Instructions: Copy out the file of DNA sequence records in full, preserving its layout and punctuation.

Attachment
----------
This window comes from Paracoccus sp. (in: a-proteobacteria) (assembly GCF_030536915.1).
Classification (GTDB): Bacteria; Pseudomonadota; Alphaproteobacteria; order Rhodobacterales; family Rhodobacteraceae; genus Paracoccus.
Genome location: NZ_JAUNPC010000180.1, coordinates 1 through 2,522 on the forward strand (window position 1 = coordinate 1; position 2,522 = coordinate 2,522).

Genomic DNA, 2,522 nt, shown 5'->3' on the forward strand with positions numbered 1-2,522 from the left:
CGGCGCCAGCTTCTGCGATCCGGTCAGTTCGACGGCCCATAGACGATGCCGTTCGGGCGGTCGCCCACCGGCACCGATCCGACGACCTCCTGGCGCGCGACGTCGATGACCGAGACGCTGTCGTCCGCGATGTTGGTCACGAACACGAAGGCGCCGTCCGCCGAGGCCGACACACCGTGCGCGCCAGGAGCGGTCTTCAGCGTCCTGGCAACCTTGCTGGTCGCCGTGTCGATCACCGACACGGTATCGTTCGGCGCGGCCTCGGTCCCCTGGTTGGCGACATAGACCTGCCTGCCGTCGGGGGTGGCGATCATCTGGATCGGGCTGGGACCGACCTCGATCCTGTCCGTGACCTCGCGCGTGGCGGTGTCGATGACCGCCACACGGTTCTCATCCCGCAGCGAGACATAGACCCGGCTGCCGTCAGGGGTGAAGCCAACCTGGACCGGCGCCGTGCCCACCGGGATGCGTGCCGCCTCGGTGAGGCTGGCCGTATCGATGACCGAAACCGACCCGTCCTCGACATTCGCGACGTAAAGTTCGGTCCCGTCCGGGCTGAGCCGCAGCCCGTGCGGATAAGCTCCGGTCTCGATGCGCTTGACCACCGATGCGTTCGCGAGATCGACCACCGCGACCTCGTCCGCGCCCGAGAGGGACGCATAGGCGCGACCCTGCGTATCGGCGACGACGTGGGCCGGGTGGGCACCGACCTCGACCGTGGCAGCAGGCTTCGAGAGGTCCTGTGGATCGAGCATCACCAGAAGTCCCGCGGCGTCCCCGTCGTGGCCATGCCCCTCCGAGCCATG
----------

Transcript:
This window comes from Paracoccus sp. (in: a-proteobacteria) (assembly GCF_030536915.1).
Classification (GTDB): Bacteria; Pseudomonadota; Alphaproteobacteria; order Rhodobacterales; family Rhodobacteraceae; genus Paracoccus.
Genome location: NZ_JAUNPC010000180.1, coordinates 1 through 2,522 on the forward strand (window position 1 = coordinate 1; position 2,522 = coordinate 2,522).

Genomic DNA, 2,522 nt, shown 5'->3' on the forward strand with positions numbered 1-2,522 from the left:
CGGCGCCAGCTTCTGCGATCCGGTCAGTTCGACGGCCCATAGACGATGCCGTTCGGGCGGTCGCCCACCGGCACCGATCCGACGACCTCCTGGCGCGCGACGTCGATGACCGAGACGCTGTCGTCCGCGATGTTGGTCACGAACACGAAGGCGCCGTCCGCCGAGGCCGACACACCGTGCGCGCCAGGAGCGGTCTTCAGCGTCCTGGCAACCTTGCTGGTCGCCGTGTCGATCACCGACACGGTATCGTTCGGCGCGGCCTCGGTCCCCTGGTTGGCGACATAGACCTGCCTGCCGTCGGGGGTGGCGATCATCTGGATCGGGCTGGGACCGACCTCGATCCTGTCCGTGACCTCGCGCGTGGCGGTGTCGATGACCGCCACACGGTTCTCATCCCGCAGCGAGACATAGACCCGGCTGCCGTCAGGGGTGAAGCCAACCTGGACCGGCGCCGTGCCCACCGGGATGCGTGCCGCCTCGGTGAGGCTGGCCGTATCGATGACCGAAACCGACCCGTCCTCGACATTCGCGACGTAAAGTTCGGTCCCGTCCGGGCTGAGCCGCAGCCCGTGCGGATAAGCTCCGGTCTCGATGCGCTTGACCACCGATGCGTTCGCGAGATCGACCACCGCGACCTCGTCCGCGCCCGAGAGGGACGCATAGGCGCGACCCTGCGTATCGGCGACGACGTGGGCCGGGTGGGCACCGACCTCGACCGTGGCAGCAGGCTTCGAGAGGTCCTGTGGATCGAGCATCACCAGAAGTCCCGCGGCGTCCCCGTCGTGGCCATGCCCCTCCGAGCCATG